I chose to attend London’s Le Cordon Bleu after I had graduated from a two-year culinary program in New Jersey, U.S.A. Upon graduation, I had a great desire to delve deeper into learning more about French Cuisine and French Cooking Techniques. After months of researching various culinary schools, Le Cordon Bleu seemed to be the only school that would deliver a true French cooking experience. Also, it is world renown as one of the best. Since I didn’t speak French, I opted for Le Grand Diplôme London. This decision turned out to be an overall wonderful educational experience. The school helped me secure a job in the pastry kitchen of the famous Dorchester Hotel where I worked with a French pastry chef. I also took a job at a French Brassiere in London called the Soho-Soho, again working with another talented French Chef. So, my choice to attend Le Cordon Bleu, London surpassed all my expectations- not to mention that this experience has made me a lifetime fan of Le Cordon Bleu and the city of London.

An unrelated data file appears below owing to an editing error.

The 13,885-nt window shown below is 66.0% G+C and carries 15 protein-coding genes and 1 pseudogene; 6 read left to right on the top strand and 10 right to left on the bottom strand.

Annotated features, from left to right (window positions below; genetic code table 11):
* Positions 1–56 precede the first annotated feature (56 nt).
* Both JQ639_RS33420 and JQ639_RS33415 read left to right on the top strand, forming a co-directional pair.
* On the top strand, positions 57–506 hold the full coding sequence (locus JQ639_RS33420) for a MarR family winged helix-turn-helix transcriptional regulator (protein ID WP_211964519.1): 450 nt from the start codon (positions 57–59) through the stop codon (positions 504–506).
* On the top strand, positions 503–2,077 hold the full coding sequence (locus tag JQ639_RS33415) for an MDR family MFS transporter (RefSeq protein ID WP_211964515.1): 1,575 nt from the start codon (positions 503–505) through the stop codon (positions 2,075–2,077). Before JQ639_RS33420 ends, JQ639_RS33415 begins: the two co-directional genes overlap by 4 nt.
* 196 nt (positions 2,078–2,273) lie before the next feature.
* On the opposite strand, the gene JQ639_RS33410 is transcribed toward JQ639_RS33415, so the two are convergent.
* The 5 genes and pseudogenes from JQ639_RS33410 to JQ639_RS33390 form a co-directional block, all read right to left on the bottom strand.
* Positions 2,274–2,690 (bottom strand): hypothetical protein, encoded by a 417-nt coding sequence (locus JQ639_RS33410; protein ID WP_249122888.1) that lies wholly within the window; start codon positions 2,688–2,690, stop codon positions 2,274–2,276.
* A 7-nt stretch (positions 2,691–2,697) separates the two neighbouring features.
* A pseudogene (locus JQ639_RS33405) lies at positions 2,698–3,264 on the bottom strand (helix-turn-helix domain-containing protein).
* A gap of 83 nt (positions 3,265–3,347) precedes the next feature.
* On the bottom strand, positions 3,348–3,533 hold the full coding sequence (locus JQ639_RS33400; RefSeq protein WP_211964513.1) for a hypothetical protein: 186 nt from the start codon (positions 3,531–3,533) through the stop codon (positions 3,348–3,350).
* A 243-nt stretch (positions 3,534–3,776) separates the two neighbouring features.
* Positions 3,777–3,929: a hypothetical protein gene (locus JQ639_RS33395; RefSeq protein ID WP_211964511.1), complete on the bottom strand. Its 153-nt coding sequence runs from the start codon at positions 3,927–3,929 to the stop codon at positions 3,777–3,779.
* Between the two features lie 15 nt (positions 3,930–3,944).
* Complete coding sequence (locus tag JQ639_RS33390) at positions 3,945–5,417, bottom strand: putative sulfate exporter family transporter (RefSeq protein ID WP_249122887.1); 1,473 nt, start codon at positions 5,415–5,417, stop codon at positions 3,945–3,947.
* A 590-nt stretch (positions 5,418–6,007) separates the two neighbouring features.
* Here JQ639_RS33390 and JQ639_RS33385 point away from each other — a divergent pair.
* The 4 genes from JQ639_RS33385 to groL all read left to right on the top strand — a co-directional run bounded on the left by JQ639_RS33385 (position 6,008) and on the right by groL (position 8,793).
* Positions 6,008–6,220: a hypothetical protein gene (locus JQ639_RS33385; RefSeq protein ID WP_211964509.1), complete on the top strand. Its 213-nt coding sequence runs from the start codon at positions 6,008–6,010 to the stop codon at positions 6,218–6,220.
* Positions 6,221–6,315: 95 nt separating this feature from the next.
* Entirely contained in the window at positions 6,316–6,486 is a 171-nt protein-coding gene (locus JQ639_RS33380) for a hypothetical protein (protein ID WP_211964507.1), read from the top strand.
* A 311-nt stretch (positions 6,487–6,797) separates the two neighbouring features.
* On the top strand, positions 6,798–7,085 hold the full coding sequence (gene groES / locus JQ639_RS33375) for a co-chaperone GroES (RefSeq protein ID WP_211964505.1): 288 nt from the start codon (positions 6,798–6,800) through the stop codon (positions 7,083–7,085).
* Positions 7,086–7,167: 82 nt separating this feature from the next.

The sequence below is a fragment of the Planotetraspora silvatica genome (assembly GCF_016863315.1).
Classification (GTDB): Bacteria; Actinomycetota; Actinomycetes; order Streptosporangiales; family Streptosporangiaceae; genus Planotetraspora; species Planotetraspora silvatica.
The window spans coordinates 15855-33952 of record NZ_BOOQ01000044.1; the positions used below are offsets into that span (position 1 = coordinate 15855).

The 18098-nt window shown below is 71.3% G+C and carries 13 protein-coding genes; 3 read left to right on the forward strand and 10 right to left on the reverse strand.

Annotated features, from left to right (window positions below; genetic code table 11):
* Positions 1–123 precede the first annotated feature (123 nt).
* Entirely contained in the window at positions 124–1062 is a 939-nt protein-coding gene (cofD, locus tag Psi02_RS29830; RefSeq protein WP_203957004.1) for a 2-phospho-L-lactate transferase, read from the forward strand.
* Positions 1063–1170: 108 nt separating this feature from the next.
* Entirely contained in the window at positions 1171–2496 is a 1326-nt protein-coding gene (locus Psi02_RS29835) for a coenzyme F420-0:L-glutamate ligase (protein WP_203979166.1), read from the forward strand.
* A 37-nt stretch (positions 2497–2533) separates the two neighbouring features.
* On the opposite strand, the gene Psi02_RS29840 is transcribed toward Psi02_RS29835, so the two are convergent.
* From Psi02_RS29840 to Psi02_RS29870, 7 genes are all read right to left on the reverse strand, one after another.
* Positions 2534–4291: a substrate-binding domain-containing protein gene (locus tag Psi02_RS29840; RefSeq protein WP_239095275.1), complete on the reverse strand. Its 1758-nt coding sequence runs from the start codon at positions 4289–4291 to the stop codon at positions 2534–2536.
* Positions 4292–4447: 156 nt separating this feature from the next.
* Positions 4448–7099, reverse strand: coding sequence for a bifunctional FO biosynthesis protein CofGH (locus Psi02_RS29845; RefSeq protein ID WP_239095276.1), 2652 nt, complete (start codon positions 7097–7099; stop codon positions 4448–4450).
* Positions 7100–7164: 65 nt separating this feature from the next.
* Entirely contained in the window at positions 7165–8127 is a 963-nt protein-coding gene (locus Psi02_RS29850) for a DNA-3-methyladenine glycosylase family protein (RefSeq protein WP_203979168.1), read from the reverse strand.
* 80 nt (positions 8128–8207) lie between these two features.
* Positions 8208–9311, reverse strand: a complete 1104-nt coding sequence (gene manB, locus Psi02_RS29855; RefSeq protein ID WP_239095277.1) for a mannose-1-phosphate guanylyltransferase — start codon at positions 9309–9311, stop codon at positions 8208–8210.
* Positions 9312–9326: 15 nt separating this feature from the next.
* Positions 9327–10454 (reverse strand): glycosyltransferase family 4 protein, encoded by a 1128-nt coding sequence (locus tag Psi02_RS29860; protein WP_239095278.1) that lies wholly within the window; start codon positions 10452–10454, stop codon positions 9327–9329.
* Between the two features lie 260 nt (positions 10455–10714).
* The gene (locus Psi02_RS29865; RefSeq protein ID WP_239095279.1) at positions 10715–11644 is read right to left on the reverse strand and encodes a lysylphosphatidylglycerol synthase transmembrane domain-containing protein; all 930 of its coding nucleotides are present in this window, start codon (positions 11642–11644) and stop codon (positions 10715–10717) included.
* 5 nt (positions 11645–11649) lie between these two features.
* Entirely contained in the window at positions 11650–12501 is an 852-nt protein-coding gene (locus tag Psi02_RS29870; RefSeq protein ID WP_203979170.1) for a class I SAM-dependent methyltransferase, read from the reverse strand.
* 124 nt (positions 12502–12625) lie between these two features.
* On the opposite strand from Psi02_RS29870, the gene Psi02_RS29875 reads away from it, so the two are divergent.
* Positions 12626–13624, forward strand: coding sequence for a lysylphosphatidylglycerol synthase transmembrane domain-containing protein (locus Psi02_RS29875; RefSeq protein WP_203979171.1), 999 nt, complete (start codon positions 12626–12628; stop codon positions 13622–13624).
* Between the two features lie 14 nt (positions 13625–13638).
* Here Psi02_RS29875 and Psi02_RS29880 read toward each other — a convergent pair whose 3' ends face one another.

Since graduating from the Le Cordon Bleu and moving on from London I have truly surpassed my culinary expectations. My diploma from the school opened up numerous cooking opportunities that were all stellar. I’ve cooked in some of the great cuisine cites of America (New York, Miami, Los Angeles) and in a two Michelin Star restaurant in Milan, Italy. I went back to school in Italy and became certified as a Master in Italian Cuisine. I’ve worked for various luxury cruise lines and have owned two of my own restaurants, one on Miami Beach and another in New York’s, Little Italy. I had the good fortune to have twice been on TV-Food Networks 24 Hour Restaurant Battle.